Cover letters are the perfect complement to your executive resume while providing an additional outlet for marketing your transferable skills, competencies, awards, or special mentions not included in your resume. Cover letters are also a great way to display your effective written communication skills to your prospective employer.
When writing a good executive or professional cover letter, take an inventory of your top achievements so that you can determine what you want include in your executive resume versus your executive cover letter. Keep the letter focused, clear, and if possible, separated into four compelling sections encompassing an introduction, followed by 3 to 4 bullets that display achievements or key skills in the body of the letter, your closing comments, and finally a call to action.
In the event you have earned numerous accolades throughout your career, you may want to take a strategic approach to writing your cover letter for an executive position or professional mid-career advancement. The cover letter should not be a repeat of the professional resume; however, bearing in mind the resume is often viewed as the most important of the two documents, it may definitely be a good idea to include achievements that are most closely aligned with the position in the resume.
For example, if you are a sales or business development executive, the cover letter is prime real estate for further elaborating on your talent at creating channel partnerships, defining business models, and negotiating strategic agreements. After taking an inventory of your top achievements and deciding which will be included in your executive resume, any remaining skills or quantifiable contributions that were not included in the CEO-level resume can be showcased in the cover letter.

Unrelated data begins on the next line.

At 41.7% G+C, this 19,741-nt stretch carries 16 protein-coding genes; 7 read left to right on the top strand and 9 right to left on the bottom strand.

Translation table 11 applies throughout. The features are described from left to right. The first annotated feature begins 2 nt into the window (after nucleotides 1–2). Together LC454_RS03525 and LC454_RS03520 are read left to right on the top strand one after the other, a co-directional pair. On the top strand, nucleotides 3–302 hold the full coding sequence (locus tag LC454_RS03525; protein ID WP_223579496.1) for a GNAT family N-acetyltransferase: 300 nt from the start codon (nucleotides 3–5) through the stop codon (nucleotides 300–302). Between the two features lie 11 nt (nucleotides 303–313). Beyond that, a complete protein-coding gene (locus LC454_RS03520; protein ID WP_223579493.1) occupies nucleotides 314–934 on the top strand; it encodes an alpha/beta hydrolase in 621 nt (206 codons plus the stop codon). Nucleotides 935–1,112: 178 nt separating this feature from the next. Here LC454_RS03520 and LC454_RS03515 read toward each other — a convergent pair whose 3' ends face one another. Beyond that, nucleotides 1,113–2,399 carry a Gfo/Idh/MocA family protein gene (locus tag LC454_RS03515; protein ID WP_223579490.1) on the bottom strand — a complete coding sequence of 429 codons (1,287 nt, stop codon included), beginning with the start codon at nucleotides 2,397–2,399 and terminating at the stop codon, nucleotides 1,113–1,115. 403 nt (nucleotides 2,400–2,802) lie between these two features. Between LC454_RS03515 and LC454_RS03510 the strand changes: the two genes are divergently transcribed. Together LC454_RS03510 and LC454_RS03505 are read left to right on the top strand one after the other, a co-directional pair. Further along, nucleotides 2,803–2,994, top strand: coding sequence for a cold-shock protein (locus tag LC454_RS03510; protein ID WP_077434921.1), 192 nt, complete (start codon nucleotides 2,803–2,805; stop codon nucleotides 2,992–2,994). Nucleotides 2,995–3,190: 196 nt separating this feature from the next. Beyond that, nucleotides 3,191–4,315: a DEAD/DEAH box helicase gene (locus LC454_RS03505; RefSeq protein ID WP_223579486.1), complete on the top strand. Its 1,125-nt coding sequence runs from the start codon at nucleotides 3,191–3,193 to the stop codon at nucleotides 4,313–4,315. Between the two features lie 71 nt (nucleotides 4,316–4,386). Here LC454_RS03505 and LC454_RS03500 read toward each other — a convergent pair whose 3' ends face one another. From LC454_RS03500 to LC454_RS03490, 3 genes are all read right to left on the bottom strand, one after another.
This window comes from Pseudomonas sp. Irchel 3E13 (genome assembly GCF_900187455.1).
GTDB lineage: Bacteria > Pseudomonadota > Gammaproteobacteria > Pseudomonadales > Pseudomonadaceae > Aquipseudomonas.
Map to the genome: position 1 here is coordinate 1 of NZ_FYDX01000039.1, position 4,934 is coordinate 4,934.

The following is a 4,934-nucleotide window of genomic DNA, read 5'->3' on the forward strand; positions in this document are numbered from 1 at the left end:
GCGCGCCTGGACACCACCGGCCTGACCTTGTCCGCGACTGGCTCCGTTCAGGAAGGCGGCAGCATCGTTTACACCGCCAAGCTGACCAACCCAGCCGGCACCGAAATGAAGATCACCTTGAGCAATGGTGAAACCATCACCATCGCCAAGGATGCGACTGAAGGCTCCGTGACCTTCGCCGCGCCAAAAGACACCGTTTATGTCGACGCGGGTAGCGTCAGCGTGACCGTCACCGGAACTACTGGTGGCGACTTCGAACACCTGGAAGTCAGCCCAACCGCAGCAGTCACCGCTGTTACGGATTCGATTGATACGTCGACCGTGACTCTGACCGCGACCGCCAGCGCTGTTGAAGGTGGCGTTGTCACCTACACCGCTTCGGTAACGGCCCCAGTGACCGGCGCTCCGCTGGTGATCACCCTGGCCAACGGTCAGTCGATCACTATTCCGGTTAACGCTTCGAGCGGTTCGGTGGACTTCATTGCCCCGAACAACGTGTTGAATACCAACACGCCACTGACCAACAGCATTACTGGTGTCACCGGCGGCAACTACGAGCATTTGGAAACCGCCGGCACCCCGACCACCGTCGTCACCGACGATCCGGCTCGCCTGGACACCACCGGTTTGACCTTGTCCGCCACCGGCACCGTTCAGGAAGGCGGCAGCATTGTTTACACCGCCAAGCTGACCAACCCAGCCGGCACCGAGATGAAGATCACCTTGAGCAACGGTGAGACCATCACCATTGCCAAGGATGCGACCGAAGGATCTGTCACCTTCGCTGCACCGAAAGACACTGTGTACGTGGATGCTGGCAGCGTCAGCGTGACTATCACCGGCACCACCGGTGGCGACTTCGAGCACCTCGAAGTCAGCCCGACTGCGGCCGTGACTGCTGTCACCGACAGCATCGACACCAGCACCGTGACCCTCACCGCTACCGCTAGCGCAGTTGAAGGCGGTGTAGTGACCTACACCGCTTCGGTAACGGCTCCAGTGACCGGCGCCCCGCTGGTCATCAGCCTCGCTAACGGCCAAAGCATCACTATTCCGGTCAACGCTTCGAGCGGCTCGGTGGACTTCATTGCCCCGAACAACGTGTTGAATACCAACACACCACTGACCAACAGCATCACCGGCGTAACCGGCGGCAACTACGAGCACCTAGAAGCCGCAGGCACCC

Obviously, executive and professional cover letters are a personalized way to connect with a prospective employer and can further convey why you are the perfect fit for the role. Below I have listed some instances when you should consider a cover letter for an executive position:
Communicating Salary Requirements—Often recruiters or hiring professionals will request your salary history or requirements; therefore the executive cover letter should be reserved for responding to this type of request.
Changing Careers—The executive cover letter can help frame your story, explain the shift in a new direction, and convey the alignment between your skills and the target role.
Relocating—An executive cover letter can provide the space for communicating any relocation assistance, coupled with your passion and commitment to the new opportunity.
Re-entering the Workforce—Executive cover letters can also be used to explain a gap in employment, while keeping the explanation high level and not overly detailed.
If you need help deciding what is the most effective resume format or if you need a cover letter for an IT Director role, Business Development Executive, senior leadership, or other professional /mid-career position, contact our online resume services at www.resumesbyjoyce.com or toll free 1-888-607-7793.
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